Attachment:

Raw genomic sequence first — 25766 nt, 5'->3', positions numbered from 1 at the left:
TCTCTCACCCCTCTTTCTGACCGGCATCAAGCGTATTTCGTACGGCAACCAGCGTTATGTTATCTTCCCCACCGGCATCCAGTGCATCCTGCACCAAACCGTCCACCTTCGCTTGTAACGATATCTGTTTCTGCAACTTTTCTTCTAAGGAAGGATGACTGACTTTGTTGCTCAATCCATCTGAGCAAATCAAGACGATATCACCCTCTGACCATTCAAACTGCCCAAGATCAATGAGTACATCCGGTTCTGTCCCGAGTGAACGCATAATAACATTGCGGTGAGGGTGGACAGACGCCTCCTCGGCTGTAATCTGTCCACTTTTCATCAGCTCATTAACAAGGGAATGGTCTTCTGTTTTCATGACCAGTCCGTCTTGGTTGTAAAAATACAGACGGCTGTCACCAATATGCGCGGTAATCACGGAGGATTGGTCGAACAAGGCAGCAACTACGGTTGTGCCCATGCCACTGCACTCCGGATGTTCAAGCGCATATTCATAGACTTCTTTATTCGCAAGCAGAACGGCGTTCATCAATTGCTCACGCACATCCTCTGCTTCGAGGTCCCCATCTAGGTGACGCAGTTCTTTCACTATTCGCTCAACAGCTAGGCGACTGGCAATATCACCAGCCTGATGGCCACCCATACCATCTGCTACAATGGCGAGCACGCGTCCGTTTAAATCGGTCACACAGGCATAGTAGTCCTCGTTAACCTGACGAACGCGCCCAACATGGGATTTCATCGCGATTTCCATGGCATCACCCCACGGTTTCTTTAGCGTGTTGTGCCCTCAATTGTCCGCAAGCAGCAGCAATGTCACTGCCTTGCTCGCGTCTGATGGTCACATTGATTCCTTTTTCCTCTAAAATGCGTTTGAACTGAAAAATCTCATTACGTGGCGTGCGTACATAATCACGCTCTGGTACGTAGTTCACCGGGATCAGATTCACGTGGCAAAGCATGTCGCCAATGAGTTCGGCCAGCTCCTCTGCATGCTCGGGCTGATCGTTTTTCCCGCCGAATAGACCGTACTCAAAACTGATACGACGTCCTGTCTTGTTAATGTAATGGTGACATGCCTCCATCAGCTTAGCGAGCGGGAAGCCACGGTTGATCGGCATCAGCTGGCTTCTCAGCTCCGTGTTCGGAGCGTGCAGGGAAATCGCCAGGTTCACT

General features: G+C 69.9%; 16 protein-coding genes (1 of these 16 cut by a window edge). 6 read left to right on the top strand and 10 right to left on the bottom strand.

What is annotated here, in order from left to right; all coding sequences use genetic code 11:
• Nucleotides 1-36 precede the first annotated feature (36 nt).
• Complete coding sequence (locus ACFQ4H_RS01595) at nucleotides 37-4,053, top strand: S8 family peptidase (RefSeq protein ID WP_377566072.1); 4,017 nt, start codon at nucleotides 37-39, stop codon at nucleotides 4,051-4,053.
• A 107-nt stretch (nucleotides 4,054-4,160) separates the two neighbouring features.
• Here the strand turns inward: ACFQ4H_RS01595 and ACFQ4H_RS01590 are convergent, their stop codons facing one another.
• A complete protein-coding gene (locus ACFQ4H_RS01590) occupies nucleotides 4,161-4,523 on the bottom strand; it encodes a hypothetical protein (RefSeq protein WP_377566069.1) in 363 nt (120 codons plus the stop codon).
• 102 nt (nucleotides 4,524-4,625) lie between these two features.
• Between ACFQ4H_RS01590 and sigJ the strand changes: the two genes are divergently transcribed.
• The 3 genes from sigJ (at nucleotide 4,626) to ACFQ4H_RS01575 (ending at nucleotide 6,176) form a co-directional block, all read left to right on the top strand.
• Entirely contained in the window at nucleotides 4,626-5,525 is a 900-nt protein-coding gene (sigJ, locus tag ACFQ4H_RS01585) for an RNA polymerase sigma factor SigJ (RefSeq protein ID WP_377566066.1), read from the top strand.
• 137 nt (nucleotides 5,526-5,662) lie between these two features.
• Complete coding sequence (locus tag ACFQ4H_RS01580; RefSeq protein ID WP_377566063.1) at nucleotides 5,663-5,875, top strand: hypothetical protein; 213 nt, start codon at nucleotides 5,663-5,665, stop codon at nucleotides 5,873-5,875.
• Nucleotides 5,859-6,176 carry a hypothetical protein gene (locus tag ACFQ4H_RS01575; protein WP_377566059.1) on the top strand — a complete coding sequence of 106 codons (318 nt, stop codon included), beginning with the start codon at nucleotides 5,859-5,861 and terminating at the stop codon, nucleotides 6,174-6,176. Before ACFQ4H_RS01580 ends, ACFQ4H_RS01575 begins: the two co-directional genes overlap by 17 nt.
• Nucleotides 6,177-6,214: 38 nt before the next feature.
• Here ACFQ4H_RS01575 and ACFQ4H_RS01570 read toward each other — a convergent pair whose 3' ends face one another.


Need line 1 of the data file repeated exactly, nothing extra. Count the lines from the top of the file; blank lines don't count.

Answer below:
Raw genomic sequence first — 25766 nt, 5'->3', positions numbered from 1 at the left: